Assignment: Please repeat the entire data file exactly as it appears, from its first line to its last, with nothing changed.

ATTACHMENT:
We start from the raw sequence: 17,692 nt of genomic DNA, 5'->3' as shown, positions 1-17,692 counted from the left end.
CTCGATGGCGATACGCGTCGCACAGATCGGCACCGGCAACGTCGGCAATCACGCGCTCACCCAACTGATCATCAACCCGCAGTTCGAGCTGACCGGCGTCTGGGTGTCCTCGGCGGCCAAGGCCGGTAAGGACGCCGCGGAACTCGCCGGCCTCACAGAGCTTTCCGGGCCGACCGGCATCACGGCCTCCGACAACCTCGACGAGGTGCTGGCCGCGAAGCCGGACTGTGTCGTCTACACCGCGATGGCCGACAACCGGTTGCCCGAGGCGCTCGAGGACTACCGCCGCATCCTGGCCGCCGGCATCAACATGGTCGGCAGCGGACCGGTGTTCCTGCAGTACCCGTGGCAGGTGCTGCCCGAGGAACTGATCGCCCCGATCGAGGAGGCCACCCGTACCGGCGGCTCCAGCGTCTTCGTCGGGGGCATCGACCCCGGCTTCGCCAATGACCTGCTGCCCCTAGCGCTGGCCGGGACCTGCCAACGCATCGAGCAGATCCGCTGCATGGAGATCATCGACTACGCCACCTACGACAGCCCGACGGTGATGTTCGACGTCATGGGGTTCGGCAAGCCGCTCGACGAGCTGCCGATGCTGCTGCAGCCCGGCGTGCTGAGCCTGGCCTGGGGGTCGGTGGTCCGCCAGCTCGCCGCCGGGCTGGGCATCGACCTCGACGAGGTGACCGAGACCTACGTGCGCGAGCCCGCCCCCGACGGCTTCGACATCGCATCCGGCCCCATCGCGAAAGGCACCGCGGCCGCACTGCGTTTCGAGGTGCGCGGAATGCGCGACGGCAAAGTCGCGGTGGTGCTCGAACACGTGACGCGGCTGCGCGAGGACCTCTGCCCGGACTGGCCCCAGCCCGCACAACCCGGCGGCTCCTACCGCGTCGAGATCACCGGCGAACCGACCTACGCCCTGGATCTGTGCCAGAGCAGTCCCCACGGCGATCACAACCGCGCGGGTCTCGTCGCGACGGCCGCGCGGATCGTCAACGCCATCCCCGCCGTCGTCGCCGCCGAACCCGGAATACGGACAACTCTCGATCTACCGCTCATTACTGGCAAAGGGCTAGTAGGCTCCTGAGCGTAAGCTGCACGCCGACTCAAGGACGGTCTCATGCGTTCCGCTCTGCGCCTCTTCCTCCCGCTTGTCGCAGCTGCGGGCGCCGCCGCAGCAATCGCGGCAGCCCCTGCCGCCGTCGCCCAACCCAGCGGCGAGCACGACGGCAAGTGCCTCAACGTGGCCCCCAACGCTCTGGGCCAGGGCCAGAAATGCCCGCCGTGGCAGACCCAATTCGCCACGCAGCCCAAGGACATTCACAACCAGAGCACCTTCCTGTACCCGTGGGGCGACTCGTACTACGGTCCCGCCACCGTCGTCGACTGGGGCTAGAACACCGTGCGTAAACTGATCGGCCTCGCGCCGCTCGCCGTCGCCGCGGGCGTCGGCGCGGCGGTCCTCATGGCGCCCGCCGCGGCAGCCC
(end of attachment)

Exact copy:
We start from the raw sequence: 17,692 nt of genomic DNA, 5'->3' as shown, positions 1-17,692 counted from the left end.
CTCGATGGCGATACGCGTCGCACAGATCGGCACCGGCAACGTCGGCAATCACGCGCTCACCCAACTGATCATCAACCCGCAGTTCGAGCTGACCGGCGTCTGGGTGTCCTCGGCGGCCAAGGCCGGTAAGGACGCCGCGGAACTCGCCGGCCTCACAGAGCTTTCCGGGCCGACCGGCATCACGGCCTCCGACAACCTCGACGAGGTGCTGGCCGCGAAGCCGGACTGTGTCGTCTACACCGCGATGGCCGACAACCGGTTGCCCGAGGCGCTCGAGGACTACCGCCGCATCCTGGCCGCCGGCATCAACATGGTCGGCAGCGGACCGGTGTTCCTGCAGTACCCGTGGCAGGTGCTGCCCGAGGAACTGATCGCCCCGATCGAGGAGGCCACCCGTACCGGCGGCTCCAGCGTCTTCGTCGGGGGCATCGACCCCGGCTTCGCCAATGACCTGCTGCCCCTAGCGCTGGCCGGGACCTGCCAACGCATCGAGCAGATCCGCTGCATGGAGATCATCGACTACGCCACCTACGACAGCCCGACGGTGATGTTCGACGTCATGGGGTTCGGCAAGCCGCTCGACGAGCTGCCGATGCTGCTGCAGCCCGGCGTGCTGAGCCTGGCCTGGGGGTCGGTGGTCCGCCAGCTCGCCGCCGGGCTGGGCATCGACCTCGACGAGGTGACCGAGACCTACGTGCGCGAGCCCGCCCCCGACGGCTTCGACATCGCATCCGGCCCCATCGCGAAAGGCACCGCGGCCGCACTGCGTTTCGAGGTGCGCGGAATGCGCGACGGCAAAGTCGCGGTGGTGCTCGAACACGTGACGCGGCTGCGCGAGGACCTCTGCCCGGACTGGCCCCAGCCCGCACAACCCGGCGGCTCCTACCGCGTCGAGATCACCGGCGAACCGACCTACGCCCTGGATCTGTGCCAGAGCAGTCCCCACGGCGATCACAACCGCGCGGGTCTCGTCGCGACGGCCGCGCGGATCGTCAACGCCATCCCCGCCGTCGTCGCCGCCGAACCCGGAATACGGACAACTCTCGATCTACCGCTCATTACTGGCAAAGGGCTAGTAGGCTCCTGAGCGTAAGCTGCACGCCGACTCAAGGACGGTCTCATGCGTTCCGCTCTGCGCCTCTTCCTCCCGCTTGTCGCAGCTGCGGGCGCCGCCGCAGCAATCGCGGCAGCCCCTGCCGCCGTCGCCCAACCCAGCGGCGAGCACGACGGCAAGTGCCTCAACGTGGCCCCCAACGCTCTGGGCCAGGGCCAGAAATGCCCGCCGTGGCAGACCCAATTCGCCACGCAGCCCAAGGACATTCACAACCAGAGCACCTTCCTGTACCCGTGGGGCGACTCGTACTACGGTCCCGCCACCGTCGTCGACTGGGGCTAGAACACCGTGCGTAAACTGATCGGCCTCGCGCCGCTCGCCGTCGCCGCGGGCGTCGGCGCGGCGGTCCTCATGGCGCCCGCCGCGGCAGCCC